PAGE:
Phaeohyphomycoses are usually opportunistic infections in which fungi generally gain entry via skin wounds.(5,7).Â Systemic or visceral phaeohyphomycoses are rare, but seem to have a predisposition for the central nervous system (CNS).(1,3,6,10) In these cases, the route of infection is thought to be inhalation with subsequent hematogenous spread to the brain.(3,6,10) CNS phaeohyphomycoses are almost always attributed to Cladophialophora bantiana (previously known as Torula bantiana, Cladosporium bantianum, Xylohypha bantiana, Cladosporium trichoides and Xylohypha emmonsii).(1,10) This species exhibits marked neurotropism, which is related to the presence of introns at the 18S rDNA subunit.(1).Â There is a single report of fatal systemic illness in a cat due to Cladophialophora bantiana without CNS involvement.(6) Other species implicated in phaeohyphomycoses in cats include A.Â infectoria, Exophiala jeanselmai, Dreschlera spicifera, Exophiala spinifer, Fonsecaea pedrosoi, Moniliella suaveolens, Scolecobasidium humicola, Staphylotrichum coccosporum, and Ochronic gallopavum.(1,11,12)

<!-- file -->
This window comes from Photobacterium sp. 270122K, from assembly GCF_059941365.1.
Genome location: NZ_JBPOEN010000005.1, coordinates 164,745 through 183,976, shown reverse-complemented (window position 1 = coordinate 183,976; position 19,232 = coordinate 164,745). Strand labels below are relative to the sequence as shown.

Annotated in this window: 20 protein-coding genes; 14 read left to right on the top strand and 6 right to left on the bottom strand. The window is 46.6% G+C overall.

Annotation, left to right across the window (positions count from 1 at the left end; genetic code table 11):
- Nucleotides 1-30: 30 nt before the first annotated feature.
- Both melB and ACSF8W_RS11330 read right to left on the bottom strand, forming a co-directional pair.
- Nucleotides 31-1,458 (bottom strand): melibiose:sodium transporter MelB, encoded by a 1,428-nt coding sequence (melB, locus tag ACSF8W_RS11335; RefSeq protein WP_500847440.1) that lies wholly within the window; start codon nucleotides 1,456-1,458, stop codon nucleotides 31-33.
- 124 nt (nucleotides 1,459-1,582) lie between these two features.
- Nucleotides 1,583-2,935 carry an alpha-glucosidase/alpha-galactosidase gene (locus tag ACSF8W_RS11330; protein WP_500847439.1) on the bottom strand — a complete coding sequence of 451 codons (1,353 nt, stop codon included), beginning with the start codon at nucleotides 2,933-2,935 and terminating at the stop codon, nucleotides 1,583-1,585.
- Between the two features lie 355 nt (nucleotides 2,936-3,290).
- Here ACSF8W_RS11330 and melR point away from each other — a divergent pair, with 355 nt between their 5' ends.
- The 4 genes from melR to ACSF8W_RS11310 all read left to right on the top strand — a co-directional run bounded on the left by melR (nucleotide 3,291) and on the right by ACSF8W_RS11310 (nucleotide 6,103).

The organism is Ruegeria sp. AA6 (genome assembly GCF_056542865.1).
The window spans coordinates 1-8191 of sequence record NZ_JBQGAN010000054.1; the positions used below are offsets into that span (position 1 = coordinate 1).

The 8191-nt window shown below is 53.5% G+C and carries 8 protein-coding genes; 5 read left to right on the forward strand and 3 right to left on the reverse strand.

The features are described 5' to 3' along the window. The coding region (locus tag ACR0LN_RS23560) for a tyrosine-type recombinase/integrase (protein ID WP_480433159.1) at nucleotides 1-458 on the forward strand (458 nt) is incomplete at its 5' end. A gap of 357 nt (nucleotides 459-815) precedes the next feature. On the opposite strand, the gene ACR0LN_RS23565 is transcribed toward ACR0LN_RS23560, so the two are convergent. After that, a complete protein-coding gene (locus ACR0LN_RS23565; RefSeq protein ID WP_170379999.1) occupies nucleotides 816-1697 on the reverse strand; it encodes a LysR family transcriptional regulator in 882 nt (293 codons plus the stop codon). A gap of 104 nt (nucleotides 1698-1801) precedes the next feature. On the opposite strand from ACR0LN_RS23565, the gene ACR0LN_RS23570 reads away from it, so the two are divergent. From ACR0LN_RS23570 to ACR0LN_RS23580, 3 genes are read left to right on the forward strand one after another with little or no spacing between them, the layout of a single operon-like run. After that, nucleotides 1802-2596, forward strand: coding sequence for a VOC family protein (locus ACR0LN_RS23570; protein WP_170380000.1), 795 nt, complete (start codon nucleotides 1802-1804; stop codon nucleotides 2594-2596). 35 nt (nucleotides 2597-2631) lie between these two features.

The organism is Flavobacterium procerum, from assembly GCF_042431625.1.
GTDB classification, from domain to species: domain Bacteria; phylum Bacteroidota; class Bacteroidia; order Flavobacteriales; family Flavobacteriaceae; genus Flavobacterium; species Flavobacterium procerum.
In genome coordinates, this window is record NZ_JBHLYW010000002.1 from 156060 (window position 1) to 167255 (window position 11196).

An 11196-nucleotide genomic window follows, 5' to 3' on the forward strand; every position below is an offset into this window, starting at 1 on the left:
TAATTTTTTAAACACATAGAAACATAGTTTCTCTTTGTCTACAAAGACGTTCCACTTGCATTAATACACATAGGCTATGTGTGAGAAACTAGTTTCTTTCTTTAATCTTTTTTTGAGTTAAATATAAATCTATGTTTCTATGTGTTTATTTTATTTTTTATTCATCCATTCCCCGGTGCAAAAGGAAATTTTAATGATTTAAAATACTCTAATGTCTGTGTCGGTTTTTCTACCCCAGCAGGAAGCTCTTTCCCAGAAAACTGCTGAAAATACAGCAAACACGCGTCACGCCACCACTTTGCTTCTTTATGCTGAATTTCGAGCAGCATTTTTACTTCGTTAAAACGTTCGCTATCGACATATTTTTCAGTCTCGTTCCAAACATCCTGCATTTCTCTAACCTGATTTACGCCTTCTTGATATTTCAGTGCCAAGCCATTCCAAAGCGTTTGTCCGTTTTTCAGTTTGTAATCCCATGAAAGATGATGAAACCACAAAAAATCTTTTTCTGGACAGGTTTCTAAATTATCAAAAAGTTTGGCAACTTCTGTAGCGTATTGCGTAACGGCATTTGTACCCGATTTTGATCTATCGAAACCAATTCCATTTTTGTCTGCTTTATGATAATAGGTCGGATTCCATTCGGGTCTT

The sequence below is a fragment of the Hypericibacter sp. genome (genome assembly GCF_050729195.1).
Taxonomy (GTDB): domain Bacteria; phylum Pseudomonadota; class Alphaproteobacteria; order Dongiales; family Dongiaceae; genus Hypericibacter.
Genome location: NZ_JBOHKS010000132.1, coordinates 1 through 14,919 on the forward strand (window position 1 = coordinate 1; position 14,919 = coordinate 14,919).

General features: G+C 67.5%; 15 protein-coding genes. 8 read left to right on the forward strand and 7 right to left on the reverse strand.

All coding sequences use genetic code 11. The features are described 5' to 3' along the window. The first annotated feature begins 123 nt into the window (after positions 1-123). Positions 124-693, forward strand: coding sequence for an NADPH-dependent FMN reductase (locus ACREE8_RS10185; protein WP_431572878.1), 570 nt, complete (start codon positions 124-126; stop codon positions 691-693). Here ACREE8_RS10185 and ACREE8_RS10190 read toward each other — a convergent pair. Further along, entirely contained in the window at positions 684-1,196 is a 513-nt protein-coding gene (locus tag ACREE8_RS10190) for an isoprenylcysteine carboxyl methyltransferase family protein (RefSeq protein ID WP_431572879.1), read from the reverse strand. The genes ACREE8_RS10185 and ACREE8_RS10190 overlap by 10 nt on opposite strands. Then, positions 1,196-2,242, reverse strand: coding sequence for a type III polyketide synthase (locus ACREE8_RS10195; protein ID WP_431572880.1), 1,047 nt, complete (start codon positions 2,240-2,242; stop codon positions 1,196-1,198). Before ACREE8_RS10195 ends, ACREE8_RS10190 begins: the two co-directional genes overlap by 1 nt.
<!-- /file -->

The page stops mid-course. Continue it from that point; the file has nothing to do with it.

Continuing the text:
Systemic illness in cats due to Alternaria species has not been reported.Â It is interesting that this cat also had CNS involvement, although the clinical progression suggests a tracheobronchial lymphadenitis that disseminated to the brain rather than primary brain lesion.Â No cutaneous lesions were noted in this case, and it is suspected that inhalation may be the route of infection.Â Alternaria spp.Â have small spores that may allow it to gain entry to lower airways and subsequently to draining lymph nodes.(5)